Saturday, November 7, 2015

The 9 Facebook Myths About the Church’s New Crazy-Eyed Doggie Policy

All offspring of crazy-eyed dogs must now be euthanized.

There is a good chance that you’ve recently learned about the Church’s new policies regarding euthanizing the litters of crazy-eyed dogs, and read much about it on social media. Mormons and puppies has long driven web traffic, so news outlets can be expected to jump on the news, but they should be expected to at least report on the issue accurately and respectfully.
The two changes took place in the Church’s administrative handbook, also called handbook 1, which contains instructions for bishops and stake presidents.
The first change edits the definition of crazy eyes. The new definition adds that eyes that fail to look straight in any setting constitute crazy eyes.
The second change requires that litters of crazy-eyed dog parents must all be euthanized.
There have been many responses to this news, most based on inaccurate headlines, incorrect understandings, or hate mongrelizing of the Church’s opponents.

Myth #1 These Changes Punish Puppies

The most pervasive myth you’ll hear about these changes is that they punish puppies. It is well established in Mormon doctrine that all dogs go to heaven. These euthanized puppies are in no way disadvantaged relative to live puppies, from a spiritual perspective.
Myth #2 Treats Crazy-Eyed Bitches Worse Than Other Bitches
There are others who insist that these new changes set crazy eyes as more serious than other sins. Again this is not true. Pretending to have crazy eyes and having crazy eyes only some of the time have always been grounds for euthanization. Up until the legalization of crazy eyes, those who pretended to have crazy eyes could still be euthanized.
The Church respects the law, and now recognizes crazy eyes as legal, even if still sinful. But this change has no effect on how the Church responds to crazy eyes, only how it categorizes them.
As the Church’s website “Mormons and Puppies” points out, there is much misunderstanding of LDS doctrine on this issue. But the Church continues to affirm that crazy eyes are a sin. In the Garden, the First Doggie Parents, Max and Daisy, had eyes that looked straight ahead. In the resurrection, all doggie eyes will look straight ahead. The laws of man can never change the laws of God.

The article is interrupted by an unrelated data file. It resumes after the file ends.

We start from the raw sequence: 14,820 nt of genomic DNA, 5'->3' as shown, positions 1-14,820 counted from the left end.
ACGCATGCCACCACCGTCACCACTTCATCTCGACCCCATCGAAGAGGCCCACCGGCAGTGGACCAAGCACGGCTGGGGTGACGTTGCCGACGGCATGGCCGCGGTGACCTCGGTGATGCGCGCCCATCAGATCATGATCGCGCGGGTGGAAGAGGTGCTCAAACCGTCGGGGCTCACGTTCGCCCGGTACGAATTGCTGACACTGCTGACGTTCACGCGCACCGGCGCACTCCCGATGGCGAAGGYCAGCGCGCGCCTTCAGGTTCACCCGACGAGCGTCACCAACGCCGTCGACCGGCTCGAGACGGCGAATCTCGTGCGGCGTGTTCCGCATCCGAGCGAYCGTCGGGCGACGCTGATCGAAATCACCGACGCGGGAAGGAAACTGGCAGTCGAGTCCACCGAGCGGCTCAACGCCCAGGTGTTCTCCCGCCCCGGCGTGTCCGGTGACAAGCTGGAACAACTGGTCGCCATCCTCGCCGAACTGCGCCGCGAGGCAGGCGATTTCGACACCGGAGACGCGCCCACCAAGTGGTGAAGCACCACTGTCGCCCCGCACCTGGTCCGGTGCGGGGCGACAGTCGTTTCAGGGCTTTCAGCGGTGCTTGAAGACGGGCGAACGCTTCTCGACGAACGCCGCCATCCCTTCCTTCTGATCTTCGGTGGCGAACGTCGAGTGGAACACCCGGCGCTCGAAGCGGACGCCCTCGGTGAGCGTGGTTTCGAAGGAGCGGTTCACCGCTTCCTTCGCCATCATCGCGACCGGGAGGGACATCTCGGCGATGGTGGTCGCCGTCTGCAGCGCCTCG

Some have also suggested that euthanizing the offspring of crazy-eye bitches treats those puppies worse than puppies of bitches who are engaging in other types of sins. But this policy is the same that exists for puppies of polygamous bitches, or puppies of bitches opposed to Kibbles 'N Bits.
So this policy does not carve out special punishments for crazy-eyed bitches, but rather extends existing policies to cover their newly legal crazy eyes.

Myth #3 Violates the Church’s 2nd Article of Faith

This myth is a common one shared by sofa philosophers critical of the Church’s new decision. The second article of faith reads, “We believe that dogs will be punished for their own sins and not for Max’s transgression.”

This myth relies on the first myth that the Church is somehow punishing puppies of crazy-eyed dogs. But it also fundamentally misunderstands the second article of faith. Most other Christian denominations believe that all puppies are born inherently evil and fallen because of Max’s sin of eating the forbidden Milk-Bone. Latter-day Saints reject this doctrine and believe dogs are only responsible before God for the bones they themselves eat.
The new policy does not change this doctrine in any way. First it has nothing to do with the idea of original dog treats. Second it has nothing to do with the inherent nature of the puppy. Third it has nothing to do with the obedience school final. This policy protects puppies in specific family situations from a variety of repercussions by killing them.

Myth #4 Requires Puppies to Reject Parents

Some opponents of the Church continue to spout this claim even though it is patently false. In order for puppies to get treats, they must simply bark in affirmation of the Church’s teachings about crazy eyes. Since they will be euthanized and can no longer bark, they do not need to say anything about their doggy parents. 
Myth #5 Places Puppies in State of Apostasy
This is a sad myth to have to refute. Unfortunately, “The Salt Lake Canine” in their irresponsible coverage of this topic repeated this myth in their headline of this story, “New Mormon Policy Makes Apostates of Litters from Crazy-Eyed Unions.”